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Wheel of fortune spins for worn-out tyres

A waste product of the automobile age could be turned into electricity or used to stop coastal erosion. Tony Newton reports The coast protection plan could use the UK's output of scrap tyres for 30 years
One only has to see the acrid black plume of smoke rising from a tyre dump that has been burning for several weeks to feel that there must be better ways of storing and disposing of the 25 million or so worn tyres removed from British vehicles ev ery year.

Alternatives to the open-storage method traditionally used by the tyre industry include landfill and storage in disused coal mines, both of which not only pose a fire hazard, but also may give rise to leaching of noxious gases and liquids as the tyre breaks down. Incinerating scrap tyres in power stations is a superficially attractive option: scrap tyres contain about 21,000 kilojoules of energy per lb, while coal contains around 9,500 kilojoules per lb, and according to government statistics, the weekly electricity needs of a typical home can be met by the incineration of just 10 tyres. The problem is the noxious gases and solid by-products released during the process.

Elm Energy & Recycling (UK) Ltd seems to have found an answer that satisfies everyone. The West Midlands Whole-Tyres-To-Electricity Facility in Wolverhampton, opened in November 1993, is the first power station of its kind in the UK, where scrap tyres are incinerated to generate more than 175,000 megawatt hours of electricity a year for the national grid, with 27,000 tonnes of by-products, including steel wire and zinc oxide, which can be used in other manufacturing processes. The company also profits from the fact that the electricity so produced benefits from the higher-priced Non-Fossil Fuel Obligation of the Department of Trade's Renewable Energy Programme.

The Elm Energy project can make use of only 18 to 20 per cent of scrap-tyre waste. Elm Energy aims to open a similar plant in East Kilbride, Scotland, and the company is searching for a site in southern England.

But until such plants come on-line, that leaves 80 per cent or more of Britain's scrap tyre output needing disposal, and a very different fate for this surplus is being investigated by the Humberside County Council - in conjunction with the Tyre IndustryCouncil and the Ministry of Agriculture, Fisheries and Food - to help protect the Holderness coastline on Humberside, which is being eroded by the sea at a rate of 1.8 metres every year.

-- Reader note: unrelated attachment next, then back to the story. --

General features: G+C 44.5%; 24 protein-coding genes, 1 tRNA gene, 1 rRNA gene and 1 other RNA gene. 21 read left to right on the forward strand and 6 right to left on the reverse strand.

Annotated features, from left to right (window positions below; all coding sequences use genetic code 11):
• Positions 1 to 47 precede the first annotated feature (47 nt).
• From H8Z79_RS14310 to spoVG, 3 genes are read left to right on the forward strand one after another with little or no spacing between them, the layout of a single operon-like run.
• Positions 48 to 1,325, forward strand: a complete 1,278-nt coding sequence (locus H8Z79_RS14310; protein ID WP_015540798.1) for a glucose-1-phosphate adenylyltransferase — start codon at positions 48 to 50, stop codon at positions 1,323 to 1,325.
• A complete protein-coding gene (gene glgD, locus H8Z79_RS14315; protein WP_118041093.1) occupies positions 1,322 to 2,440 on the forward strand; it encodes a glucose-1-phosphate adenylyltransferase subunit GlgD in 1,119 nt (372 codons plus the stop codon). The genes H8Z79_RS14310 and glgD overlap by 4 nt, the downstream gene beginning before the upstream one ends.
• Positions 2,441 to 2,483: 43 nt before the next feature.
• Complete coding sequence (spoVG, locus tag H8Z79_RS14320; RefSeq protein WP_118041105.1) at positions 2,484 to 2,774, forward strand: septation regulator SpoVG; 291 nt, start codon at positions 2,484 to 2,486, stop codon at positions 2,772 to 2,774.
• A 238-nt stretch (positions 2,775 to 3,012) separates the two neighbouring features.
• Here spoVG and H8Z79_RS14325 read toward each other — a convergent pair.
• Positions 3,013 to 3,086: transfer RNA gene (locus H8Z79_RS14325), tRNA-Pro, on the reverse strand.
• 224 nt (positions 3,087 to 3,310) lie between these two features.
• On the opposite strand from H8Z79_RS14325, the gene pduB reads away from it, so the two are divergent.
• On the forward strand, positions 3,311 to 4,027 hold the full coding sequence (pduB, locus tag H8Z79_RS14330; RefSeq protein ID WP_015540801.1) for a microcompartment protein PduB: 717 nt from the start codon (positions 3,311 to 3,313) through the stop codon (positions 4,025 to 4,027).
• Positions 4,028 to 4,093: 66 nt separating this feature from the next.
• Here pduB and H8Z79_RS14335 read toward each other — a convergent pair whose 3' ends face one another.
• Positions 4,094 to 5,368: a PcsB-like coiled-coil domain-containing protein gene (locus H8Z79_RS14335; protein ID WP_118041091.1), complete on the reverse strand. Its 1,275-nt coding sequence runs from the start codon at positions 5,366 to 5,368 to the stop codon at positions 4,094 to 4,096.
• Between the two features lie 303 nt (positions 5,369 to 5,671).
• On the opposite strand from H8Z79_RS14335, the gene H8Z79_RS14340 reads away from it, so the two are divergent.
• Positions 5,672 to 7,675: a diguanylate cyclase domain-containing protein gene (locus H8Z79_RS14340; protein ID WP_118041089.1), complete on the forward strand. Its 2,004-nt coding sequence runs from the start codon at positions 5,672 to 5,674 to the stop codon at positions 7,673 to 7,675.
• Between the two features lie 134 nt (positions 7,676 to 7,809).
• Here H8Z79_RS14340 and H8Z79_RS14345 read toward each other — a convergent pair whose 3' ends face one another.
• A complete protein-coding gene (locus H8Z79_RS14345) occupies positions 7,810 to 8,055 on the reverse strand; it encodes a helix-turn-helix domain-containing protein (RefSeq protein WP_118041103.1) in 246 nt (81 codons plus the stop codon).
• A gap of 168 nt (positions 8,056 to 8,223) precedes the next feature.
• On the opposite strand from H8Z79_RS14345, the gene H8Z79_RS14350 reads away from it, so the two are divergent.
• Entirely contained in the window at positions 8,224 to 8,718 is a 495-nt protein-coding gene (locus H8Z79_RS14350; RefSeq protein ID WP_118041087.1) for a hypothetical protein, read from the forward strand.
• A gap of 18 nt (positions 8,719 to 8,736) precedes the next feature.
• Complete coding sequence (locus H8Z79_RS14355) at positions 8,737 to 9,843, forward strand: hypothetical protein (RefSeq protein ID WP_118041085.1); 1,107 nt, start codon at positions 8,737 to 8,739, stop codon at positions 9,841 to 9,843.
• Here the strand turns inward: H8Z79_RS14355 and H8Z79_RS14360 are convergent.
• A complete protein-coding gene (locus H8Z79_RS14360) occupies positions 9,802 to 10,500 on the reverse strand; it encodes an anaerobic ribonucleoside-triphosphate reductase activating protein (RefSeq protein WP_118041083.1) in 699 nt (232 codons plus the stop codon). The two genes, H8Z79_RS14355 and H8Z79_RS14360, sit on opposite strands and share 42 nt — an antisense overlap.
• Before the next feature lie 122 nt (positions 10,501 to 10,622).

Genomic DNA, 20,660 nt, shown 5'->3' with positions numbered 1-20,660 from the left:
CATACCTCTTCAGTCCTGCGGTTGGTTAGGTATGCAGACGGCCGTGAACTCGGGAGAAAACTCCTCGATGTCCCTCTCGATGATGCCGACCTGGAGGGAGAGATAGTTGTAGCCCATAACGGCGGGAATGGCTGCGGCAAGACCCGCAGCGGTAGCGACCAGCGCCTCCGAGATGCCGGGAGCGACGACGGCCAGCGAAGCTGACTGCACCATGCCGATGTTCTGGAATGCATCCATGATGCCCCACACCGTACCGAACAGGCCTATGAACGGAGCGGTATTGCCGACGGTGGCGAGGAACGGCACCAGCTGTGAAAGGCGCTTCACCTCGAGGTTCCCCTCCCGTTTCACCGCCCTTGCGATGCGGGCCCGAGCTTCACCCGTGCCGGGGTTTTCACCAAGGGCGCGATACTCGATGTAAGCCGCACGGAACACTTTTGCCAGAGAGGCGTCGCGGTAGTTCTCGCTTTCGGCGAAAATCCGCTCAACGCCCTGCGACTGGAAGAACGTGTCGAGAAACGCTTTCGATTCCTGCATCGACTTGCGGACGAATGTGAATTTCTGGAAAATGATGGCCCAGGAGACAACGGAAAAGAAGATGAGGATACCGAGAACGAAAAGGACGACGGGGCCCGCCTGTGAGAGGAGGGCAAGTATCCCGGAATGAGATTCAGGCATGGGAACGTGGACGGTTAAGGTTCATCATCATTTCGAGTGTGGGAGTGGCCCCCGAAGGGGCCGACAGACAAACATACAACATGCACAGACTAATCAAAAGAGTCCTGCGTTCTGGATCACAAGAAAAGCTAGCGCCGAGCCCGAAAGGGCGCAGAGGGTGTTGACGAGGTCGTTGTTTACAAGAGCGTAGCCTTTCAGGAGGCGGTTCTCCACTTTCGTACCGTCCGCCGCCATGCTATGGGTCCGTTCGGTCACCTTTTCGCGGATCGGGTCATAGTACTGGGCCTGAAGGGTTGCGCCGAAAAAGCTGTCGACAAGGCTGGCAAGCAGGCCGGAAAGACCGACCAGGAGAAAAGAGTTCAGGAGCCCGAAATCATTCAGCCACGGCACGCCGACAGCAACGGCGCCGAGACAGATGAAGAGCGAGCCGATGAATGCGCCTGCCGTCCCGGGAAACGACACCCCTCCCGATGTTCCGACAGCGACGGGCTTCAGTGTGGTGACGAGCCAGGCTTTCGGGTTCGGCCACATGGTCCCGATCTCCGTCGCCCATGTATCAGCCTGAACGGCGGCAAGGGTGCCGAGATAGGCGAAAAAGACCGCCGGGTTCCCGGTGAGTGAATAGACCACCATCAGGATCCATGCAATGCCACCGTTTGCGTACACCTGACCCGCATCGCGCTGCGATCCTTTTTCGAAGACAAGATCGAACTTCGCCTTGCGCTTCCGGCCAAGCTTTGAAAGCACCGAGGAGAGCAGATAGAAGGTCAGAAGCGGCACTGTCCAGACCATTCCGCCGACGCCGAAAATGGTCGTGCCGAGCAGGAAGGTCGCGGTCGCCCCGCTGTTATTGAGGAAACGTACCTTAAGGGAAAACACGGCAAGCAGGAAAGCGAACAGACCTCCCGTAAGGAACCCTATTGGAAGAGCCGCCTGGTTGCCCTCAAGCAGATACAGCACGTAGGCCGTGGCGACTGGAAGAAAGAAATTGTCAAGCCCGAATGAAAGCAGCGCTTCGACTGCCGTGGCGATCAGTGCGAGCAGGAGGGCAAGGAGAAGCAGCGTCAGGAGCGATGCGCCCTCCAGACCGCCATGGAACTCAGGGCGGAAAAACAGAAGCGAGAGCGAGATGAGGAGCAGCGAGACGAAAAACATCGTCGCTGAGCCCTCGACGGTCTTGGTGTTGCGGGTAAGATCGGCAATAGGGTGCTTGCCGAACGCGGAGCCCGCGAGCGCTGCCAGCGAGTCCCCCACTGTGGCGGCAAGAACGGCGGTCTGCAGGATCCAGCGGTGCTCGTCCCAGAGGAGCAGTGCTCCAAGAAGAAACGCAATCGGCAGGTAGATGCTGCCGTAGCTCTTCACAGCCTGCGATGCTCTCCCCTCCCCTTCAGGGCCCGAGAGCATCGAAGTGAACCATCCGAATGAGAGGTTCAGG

While the main towns and villages of this stretch of coast have been protected from erosion since the early years of this century by a series of reinforced concrete walls and timber groynes, similar protection of the land between them has not been economically viable - it would cost between £5,000 and £6,000 per metre of cliff, which far outstrips the commercial value of the land being lost. However, the impact of the erosion on property and livelihoods can no longer be ignored.

A series of artificial rock headlands or shore-parallel breakwaters would halt the erosion, but at prohibitive expense. A third possibility is to create artificial sandbanks that would cause incoming waves to break prematurely and dissipate the energy that would have caused erosion. Computer modelling has shown that such a solution would halt erosion in about 100 years through the formation of stable bays, offering a more gentle and longer-lasting result than shore-based protection.

Experiments showed that in order to be effective, such structures would need to be 1,000m offshore, parallel to the coast in 15 metres of water, with 5 metres of water above them at low tide. They would need to be at least 30 metres wide, with a gentle sea-facing slope to maximise the breaking effect. Each bank would be about 2,000 metres long, with a 500 metre gap between banks to provide continuous coverage for 50 kilometres of coastline.

Such huge structures would require a considerable quantity of material for their construction - and the tyre industry has a considerable quantity of material to dispose of. The Holderness coast project could accept the UK's entire output of scrap-tyre casings for 30 years, to provide a self-financing method of coastal protection. With a likely capacity of one billion tyres, the scheme could even earn revenue by accommodating scrap tyres from abroad. An additional benefit would be the colonisation of these artificial reefs by a variety of fauna and flora, perhaps including shellfish for commercial exploitation.

The tyres would be used as "rubber rocks'', comprising 20 or so compacted tyres filled with concrete. These "rocks'' would be wired and concreted together, and deposited on the seabed through a bottom-opening boat.

Reefs using compacted bundles of tyres similar to those proposed at Holderness have been in use off the New Jersey coast in the US since 1986 and successfully colonised by algae and a wide range of fauna, including coral and shellfish. Tests on mussels from these reefs show no evidence of bioaccumulation of heavy metals or toxic organic compounds above those found at control sites.

It is an interesting thought that projects such as Elm Energy and Holderness could eventually find themselves in competition for tyres. The concept of two bodies actually competing for a waste product that has no value to anyone else is a novel one but, sadly, still a long way off.